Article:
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Category: Blog

Mind your grammars

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Carl Cullinane on the background to today’s grammar schools research. The months since Theresa May announced her plans to scrap the 1998 legislation banning the establishment of new grammar schools have seen a renewed and impassioned debate on academic selection in England. Sutton Trust research has been at the heart of this debate, both in… Read more »

Don’t be trumped

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Sir Peter Lampl urges bright students to still consider US study despite President Trump’s election. Like many, I woke up on November 10th concerned for the future of the world. I was extremely worried that an America under Donald Trump would lose its progressive and tolerant values. The anti-immigration tone of Trump’s campaign has caused… Read more »

Pathways opened my eyes to law

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Kelvin Ma reflects on his experiences as a Pathways to Law alumnus and offers tips for pursuing a legal career. Pursuing a legal career did not come naturally to me. My family lacked any legal professionals and few of those who attended my local comprehensive became lawyers. In fact only two out of 180 plus… Read more »

Evaluating EasyPeasy

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Last year, EasyPeasy joined the Sutton Trust and Esmee Fairbairn Foundation’s Parental Engagement Fund, designed to increase our knowledge of what works to improve parental engagement in the early years. The programme’s mission is remarkably similar to our own at EasyPeasy. Only a year before that, when EasyPeasy was just a twinkle in our eye,… Read more »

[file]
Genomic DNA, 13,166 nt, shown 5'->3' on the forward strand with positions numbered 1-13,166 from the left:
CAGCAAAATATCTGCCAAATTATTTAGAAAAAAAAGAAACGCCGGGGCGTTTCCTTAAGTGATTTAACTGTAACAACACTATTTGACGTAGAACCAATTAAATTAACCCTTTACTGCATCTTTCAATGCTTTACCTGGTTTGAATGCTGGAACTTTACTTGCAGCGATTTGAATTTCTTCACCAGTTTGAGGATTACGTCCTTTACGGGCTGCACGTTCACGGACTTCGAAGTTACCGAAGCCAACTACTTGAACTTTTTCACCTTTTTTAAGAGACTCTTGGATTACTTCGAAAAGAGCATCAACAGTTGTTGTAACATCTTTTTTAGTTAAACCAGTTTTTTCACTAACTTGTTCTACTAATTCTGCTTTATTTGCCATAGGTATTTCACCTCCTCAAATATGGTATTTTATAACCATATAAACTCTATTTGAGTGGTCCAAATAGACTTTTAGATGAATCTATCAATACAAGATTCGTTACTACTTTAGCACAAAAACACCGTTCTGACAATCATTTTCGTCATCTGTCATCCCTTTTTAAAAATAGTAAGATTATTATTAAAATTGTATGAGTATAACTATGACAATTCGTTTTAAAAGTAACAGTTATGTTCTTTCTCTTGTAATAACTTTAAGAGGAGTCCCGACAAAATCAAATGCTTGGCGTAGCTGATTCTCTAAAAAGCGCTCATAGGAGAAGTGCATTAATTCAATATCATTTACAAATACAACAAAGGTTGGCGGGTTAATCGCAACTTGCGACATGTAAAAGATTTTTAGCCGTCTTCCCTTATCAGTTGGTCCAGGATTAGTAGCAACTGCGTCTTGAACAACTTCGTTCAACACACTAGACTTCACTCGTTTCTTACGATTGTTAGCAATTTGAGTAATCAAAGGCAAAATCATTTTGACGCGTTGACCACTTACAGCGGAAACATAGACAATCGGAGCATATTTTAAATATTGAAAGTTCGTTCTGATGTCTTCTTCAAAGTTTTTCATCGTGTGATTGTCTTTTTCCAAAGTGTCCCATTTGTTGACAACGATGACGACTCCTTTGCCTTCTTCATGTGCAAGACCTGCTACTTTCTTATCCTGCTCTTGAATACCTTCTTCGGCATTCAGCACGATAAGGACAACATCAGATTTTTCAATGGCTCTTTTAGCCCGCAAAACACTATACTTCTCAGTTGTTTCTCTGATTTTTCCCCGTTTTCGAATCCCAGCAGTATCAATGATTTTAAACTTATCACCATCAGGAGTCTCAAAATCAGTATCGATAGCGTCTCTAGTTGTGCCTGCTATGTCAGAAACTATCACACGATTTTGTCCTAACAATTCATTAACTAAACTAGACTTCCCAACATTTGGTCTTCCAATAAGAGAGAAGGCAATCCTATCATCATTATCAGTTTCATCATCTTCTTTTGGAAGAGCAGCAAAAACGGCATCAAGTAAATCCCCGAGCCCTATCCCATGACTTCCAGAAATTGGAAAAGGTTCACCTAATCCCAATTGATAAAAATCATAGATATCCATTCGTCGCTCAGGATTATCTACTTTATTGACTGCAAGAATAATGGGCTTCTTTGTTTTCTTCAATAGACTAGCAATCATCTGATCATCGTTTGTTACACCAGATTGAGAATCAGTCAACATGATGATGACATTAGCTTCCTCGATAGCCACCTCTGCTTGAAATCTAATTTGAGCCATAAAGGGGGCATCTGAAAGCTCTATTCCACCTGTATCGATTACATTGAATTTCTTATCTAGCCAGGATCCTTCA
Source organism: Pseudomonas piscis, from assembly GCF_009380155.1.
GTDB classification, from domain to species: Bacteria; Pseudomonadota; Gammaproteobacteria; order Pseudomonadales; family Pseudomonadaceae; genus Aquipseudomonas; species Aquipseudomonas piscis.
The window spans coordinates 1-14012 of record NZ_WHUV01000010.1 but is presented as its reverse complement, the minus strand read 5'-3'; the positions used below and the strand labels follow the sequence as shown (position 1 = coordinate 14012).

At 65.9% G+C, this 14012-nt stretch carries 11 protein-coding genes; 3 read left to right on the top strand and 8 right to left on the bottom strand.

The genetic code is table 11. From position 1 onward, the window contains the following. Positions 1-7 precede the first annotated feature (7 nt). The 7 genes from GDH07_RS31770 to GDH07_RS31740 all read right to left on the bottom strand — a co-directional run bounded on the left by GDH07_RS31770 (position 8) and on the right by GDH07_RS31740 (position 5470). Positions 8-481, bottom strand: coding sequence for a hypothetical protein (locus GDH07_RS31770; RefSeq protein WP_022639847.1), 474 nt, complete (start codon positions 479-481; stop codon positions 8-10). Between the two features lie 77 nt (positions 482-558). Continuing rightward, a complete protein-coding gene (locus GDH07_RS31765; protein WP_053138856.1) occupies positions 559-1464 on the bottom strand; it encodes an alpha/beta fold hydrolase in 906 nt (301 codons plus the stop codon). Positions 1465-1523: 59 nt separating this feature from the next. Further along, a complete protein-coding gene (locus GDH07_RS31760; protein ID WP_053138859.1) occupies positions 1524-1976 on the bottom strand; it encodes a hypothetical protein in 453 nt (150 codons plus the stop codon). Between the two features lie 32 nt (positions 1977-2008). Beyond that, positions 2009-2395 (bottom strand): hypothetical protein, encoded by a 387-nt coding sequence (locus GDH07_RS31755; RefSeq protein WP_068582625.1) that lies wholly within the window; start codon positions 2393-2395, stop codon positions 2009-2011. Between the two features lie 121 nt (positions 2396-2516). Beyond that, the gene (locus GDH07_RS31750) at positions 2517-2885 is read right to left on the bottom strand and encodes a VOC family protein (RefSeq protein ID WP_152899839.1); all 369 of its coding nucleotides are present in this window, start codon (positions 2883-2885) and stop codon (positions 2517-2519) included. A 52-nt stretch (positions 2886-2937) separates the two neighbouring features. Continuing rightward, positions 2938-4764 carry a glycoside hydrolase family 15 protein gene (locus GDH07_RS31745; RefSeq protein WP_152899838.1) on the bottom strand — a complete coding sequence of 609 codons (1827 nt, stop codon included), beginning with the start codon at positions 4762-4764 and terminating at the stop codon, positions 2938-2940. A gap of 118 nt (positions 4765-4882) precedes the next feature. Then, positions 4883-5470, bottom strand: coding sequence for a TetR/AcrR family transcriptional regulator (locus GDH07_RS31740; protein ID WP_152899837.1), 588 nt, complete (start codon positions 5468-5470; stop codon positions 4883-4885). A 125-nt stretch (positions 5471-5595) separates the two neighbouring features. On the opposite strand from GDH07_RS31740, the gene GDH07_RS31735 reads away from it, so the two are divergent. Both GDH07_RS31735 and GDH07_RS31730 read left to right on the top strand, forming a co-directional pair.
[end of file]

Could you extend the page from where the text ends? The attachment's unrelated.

Mind the Gap

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Sir Peter Lampl reflects on attainment gaps as the EEF celebrates its 5th birthday. On Tuesday, we celebrated five years of the Education Endowment Foundation. In that time, the EEF has become a watchword for evidence-based education, helping move research onto the teachers’ agenda in ways not previously seen in this country. The Teaching and… Read more »

From Cheltenham to Durham

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Lee Elliot Major shares perspectives from recent visits to the Cheltenham Literature Festival and Durham University. “Fortunately in England…education produces no effect whatsoever.” Oscar Wilde once said. “If it did, it would prove a serious danger to the upper classes, and probably lead to acts of violence.” A century on and the education system still… Read more »

Drama in Crisis

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Hilary Cornwell reports on the final session of the All-Party Parliamentary Group on social mobility’s inquiry into access to leading professions.  Swapping Hollywood for Westminster, Michael Sheen addressed the All-Party Parliamentary Group on social mobility at the Houses of Parliament last night. The actor, best-known for his portrayals of Tony Blair and Brian Clough, spoke about the… Read more »

BENEFICIARY TO BENEFACTOR

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Lindsey Naylor on how our summer schools helped her become partner at a leading financial services firm. When I first heard about the Sutton Trust summer schools, I jumped at the chance to apply. As an A-level student, I knew I wanted to study economics at university but I didn’t think studying at Cambridge was… Read more »

Under advisement

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Conor Ryan on the implications of today’s teacher polling. What are we to make of the idea that some four in ten teachers rarely or never advise bright students to apply to Oxford and Cambridge? This finding in an NFER poll for the Sutton Trust published today has remained stubbornly unchanged since 2007. And perhaps more… Read more »

Able to succeed

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Sir Peter Lampl suggests a way forward for Theresa May as she faces Commons opposition to her grammar school plans. Theresa May’s plans to expand grammar schools have run into a spot of bother in the Commons. Some of her MPs are reluctant to support a policy they see running counter to the academies, free… Read more »